Reflecting on the new relation between physics and biology, Harold Varmus, the former director of the National Institutes of Health (NIH), summed up some of the key directions for future research: an improved use of micro-manipulative methods like optical tweezers, a new and vastly more sophisticated form of data analysis closer to the work astrophysicists undertake in their deep space searches than to traditional biological research, and, finally, a biophysical attack on the signaling pathways by which cells tell each other how to respond—a task that will draw on the experience physicists have with the feedback mechanisms of complex machines. Concluding his remarks on the widening alliance between physics and biology, Dr. Varmus added:
The NIH can wage an effective war on disease only if we—as a nation and a scientific community, not just as a single agency—harness the energies of many disciplines, not just biology and medicine. These allied disciplines range from mathematics, engineering, and computer sciences to sociology, anthropology, and behavioral sciences. But the weight of historical evidence and the prospects for the future place physics and chemistry most prominently among them. 1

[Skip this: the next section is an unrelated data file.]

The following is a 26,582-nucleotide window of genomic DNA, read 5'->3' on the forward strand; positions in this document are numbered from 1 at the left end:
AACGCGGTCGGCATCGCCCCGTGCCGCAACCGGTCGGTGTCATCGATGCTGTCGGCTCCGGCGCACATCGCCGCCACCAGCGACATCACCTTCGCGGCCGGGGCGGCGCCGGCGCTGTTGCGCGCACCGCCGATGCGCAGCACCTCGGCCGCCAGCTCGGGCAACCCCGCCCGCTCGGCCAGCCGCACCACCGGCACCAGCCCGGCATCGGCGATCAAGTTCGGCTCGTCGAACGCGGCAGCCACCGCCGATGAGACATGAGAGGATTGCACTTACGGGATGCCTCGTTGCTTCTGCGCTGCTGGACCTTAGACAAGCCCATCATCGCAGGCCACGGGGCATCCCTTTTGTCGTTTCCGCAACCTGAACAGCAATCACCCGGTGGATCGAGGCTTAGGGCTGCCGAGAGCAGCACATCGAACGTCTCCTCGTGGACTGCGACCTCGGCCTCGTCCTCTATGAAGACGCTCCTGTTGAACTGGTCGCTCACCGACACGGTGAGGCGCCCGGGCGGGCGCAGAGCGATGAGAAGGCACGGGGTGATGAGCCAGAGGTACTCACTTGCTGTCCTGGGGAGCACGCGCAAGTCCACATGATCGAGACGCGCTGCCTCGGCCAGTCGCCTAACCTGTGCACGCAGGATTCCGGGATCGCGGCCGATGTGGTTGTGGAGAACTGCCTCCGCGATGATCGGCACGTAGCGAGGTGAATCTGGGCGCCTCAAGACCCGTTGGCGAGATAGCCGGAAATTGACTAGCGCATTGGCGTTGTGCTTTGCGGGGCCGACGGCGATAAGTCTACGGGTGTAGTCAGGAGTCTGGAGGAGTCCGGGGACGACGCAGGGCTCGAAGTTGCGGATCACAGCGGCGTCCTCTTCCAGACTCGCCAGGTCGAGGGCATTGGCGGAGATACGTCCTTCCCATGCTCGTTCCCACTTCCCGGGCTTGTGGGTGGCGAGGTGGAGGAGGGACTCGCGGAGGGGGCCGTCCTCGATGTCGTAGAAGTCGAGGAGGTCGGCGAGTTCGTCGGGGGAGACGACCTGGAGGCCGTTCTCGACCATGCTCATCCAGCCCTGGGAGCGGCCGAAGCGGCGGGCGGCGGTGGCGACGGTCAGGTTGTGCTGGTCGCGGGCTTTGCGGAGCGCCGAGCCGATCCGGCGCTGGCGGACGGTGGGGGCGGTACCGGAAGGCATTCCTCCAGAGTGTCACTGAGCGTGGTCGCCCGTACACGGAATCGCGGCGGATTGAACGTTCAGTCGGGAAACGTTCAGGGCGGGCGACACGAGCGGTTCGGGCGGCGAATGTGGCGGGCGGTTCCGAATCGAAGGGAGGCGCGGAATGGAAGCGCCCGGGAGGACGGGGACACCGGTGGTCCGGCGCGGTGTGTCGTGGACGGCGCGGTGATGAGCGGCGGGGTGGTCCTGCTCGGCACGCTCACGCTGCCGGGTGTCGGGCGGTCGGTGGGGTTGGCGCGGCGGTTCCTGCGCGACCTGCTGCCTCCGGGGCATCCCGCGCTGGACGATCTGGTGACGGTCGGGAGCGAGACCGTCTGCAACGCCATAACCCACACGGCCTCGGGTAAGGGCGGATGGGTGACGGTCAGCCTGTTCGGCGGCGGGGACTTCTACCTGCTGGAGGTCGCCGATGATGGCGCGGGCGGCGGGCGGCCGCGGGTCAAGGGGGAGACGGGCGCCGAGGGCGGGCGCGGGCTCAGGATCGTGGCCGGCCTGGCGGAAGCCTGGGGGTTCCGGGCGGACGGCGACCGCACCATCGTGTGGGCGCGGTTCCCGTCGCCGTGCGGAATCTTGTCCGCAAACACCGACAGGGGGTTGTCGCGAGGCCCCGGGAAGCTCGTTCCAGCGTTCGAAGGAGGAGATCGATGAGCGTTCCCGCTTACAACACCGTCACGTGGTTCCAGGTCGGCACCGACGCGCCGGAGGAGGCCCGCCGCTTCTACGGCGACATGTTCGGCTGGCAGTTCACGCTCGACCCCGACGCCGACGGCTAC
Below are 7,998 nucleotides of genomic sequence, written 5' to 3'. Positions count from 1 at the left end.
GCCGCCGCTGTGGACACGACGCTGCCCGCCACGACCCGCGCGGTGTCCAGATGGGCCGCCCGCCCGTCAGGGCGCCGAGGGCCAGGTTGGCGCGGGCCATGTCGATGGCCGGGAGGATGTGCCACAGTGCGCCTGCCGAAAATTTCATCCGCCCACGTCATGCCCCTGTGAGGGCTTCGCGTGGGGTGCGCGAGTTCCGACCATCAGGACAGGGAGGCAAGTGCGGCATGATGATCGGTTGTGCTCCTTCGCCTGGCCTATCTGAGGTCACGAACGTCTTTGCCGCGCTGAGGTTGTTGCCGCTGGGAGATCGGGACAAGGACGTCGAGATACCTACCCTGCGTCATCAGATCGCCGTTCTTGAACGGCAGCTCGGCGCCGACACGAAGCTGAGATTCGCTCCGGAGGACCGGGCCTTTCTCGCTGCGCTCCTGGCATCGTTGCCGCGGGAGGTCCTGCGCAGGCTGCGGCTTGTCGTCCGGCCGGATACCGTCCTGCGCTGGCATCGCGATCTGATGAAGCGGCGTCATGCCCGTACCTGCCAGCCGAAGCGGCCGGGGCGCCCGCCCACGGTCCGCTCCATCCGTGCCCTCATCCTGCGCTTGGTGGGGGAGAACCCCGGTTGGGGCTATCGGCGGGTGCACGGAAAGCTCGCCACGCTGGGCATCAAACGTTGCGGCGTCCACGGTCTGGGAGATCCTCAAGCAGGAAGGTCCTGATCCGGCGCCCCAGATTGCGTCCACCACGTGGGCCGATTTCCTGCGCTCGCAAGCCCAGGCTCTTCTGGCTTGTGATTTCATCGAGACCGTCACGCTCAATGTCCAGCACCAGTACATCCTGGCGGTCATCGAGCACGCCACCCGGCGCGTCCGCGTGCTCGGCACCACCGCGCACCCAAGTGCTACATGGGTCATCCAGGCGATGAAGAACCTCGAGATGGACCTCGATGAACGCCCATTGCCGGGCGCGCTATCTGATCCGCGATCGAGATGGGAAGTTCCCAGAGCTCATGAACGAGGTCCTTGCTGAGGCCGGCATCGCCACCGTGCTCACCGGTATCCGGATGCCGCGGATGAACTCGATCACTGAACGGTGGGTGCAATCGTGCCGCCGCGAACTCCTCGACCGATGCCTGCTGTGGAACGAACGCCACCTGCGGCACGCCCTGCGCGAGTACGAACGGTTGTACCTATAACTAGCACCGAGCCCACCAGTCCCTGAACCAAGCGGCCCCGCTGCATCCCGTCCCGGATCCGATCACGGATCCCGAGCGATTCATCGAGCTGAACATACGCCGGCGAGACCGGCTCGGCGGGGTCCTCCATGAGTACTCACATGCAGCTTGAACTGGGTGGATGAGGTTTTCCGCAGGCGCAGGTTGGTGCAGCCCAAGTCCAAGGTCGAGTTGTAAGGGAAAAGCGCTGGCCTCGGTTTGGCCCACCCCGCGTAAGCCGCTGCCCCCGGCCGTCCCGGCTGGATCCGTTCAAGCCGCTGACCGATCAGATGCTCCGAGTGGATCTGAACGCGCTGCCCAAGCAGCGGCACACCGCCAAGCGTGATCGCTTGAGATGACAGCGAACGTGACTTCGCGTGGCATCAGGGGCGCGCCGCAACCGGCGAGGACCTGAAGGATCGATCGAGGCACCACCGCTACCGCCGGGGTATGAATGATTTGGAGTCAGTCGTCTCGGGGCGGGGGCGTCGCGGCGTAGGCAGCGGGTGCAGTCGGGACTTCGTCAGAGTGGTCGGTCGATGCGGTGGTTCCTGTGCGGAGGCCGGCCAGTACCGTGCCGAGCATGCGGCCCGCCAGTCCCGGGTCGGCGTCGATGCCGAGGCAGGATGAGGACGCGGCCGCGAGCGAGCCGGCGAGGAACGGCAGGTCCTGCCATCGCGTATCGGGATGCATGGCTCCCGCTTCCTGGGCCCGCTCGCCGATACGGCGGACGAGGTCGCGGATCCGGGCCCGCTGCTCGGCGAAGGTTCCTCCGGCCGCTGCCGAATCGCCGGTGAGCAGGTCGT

1 Harold Varmus, plenary talk at the centennial meeting of the American Physical Society, Atlanta, Ga., March 22, 1999.
Modeling, imaging, miniaturizing, and controlling complex systems: These are the themes that draw together “pure” and “applied” physics in an ever-tightening weave. In national defense, many of these same themes recur. In the absence of nuclear testing, modeling the realistic characteristics of nuclear weapons is key to reliability of the arsenal. In addition to stockpile stewardship, the reduction of the global nuclear danger involves nonproliferation and arms control and the restoration of environments damaged by the production and testing of nuclear weapons. Beyond the nuclear domain, there remain vital issues of national defense, issues that if anything have gained importance in the post-Cold War epoch: cryptography, remote sensing, precision warfare, missile defense, and the development of new materials. And these are just a few of the principal areas of current research and development.